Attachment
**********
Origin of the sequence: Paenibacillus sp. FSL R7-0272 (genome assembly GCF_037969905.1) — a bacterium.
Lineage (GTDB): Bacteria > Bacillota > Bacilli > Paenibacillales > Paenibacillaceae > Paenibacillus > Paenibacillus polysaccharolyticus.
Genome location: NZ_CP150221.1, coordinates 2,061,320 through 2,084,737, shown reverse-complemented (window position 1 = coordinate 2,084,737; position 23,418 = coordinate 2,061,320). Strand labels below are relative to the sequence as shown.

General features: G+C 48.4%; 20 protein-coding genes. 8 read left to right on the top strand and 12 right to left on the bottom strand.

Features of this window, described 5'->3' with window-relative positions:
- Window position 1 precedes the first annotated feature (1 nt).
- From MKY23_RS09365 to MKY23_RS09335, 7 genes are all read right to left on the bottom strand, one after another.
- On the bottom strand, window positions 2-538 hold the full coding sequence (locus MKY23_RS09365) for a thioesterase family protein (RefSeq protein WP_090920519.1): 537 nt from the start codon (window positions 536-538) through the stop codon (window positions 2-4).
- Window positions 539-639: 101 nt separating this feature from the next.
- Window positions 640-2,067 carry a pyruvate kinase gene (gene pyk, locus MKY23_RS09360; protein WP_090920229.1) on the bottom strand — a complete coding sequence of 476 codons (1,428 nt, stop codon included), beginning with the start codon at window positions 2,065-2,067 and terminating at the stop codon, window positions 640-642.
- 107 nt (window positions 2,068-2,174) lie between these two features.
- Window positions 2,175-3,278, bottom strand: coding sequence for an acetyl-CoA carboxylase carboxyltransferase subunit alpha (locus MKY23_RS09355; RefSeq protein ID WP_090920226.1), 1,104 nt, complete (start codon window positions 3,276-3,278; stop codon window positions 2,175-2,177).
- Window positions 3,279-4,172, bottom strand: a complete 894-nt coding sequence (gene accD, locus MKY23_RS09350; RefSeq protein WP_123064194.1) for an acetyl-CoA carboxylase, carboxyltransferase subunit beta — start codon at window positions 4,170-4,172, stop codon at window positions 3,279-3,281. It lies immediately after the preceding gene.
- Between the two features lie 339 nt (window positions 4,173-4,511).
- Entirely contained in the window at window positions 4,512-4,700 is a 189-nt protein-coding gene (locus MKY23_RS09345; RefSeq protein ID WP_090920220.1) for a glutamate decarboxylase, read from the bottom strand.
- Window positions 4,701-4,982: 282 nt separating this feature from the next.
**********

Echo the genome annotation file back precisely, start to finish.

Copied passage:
Origin of the sequence: Paenibacillus sp. FSL R7-0272 (genome assembly GCF_037969905.1) — a bacterium.
Lineage (GTDB): Bacteria > Bacillota > Bacilli > Paenibacillales > Paenibacillaceae > Paenibacillus > Paenibacillus polysaccharolyticus.
Genome location: NZ_CP150221.1, coordinates 2,061,320 through 2,084,737, shown reverse-complemented (window position 1 = coordinate 2,084,737; position 23,418 = coordinate 2,061,320). Strand labels below are relative to the sequence as shown.

General features: G+C 48.4%; 20 protein-coding genes. 8 read left to right on the top strand and 12 right to left on the bottom strand.

Features of this window, described 5'->3' with window-relative positions:
- Window position 1 precedes the first annotated feature (1 nt).
- From MKY23_RS09365 to MKY23_RS09335, 7 genes are all read right to left on the bottom strand, one after another.
- On the bottom strand, window positions 2-538 hold the full coding sequence (locus MKY23_RS09365) for a thioesterase family protein (RefSeq protein WP_090920519.1): 537 nt from the start codon (window positions 536-538) through the stop codon (window positions 2-4).
- Window positions 539-639: 101 nt separating this feature from the next.
- Window positions 640-2,067 carry a pyruvate kinase gene (gene pyk, locus MKY23_RS09360; protein WP_090920229.1) on the bottom strand — a complete coding sequence of 476 codons (1,428 nt, stop codon included), beginning with the start codon at window positions 2,065-2,067 and terminating at the stop codon, window positions 640-642.
- 107 nt (window positions 2,068-2,174) lie between these two features.
- Window positions 2,175-3,278, bottom strand: coding sequence for an acetyl-CoA carboxylase carboxyltransferase subunit alpha (locus MKY23_RS09355; RefSeq protein ID WP_090920226.1), 1,104 nt, complete (start codon window positions 3,276-3,278; stop codon window positions 2,175-2,177).
- Window positions 3,279-4,172, bottom strand: a complete 894-nt coding sequence (gene accD, locus MKY23_RS09350; RefSeq protein WP_123064194.1) for an acetyl-CoA carboxylase, carboxyltransferase subunit beta — start codon at window positions 4,170-4,172, stop codon at window positions 3,279-3,281. It lies immediately after the preceding gene.
- Between the two features lie 339 nt (window positions 4,173-4,511).
- Entirely contained in the window at window positions 4,512-4,700 is a 189-nt protein-coding gene (locus MKY23_RS09345; RefSeq protein ID WP_090920220.1) for a glutamate decarboxylase, read from the bottom strand.
- Window positions 4,701-4,982: 282 nt separating this feature from the next.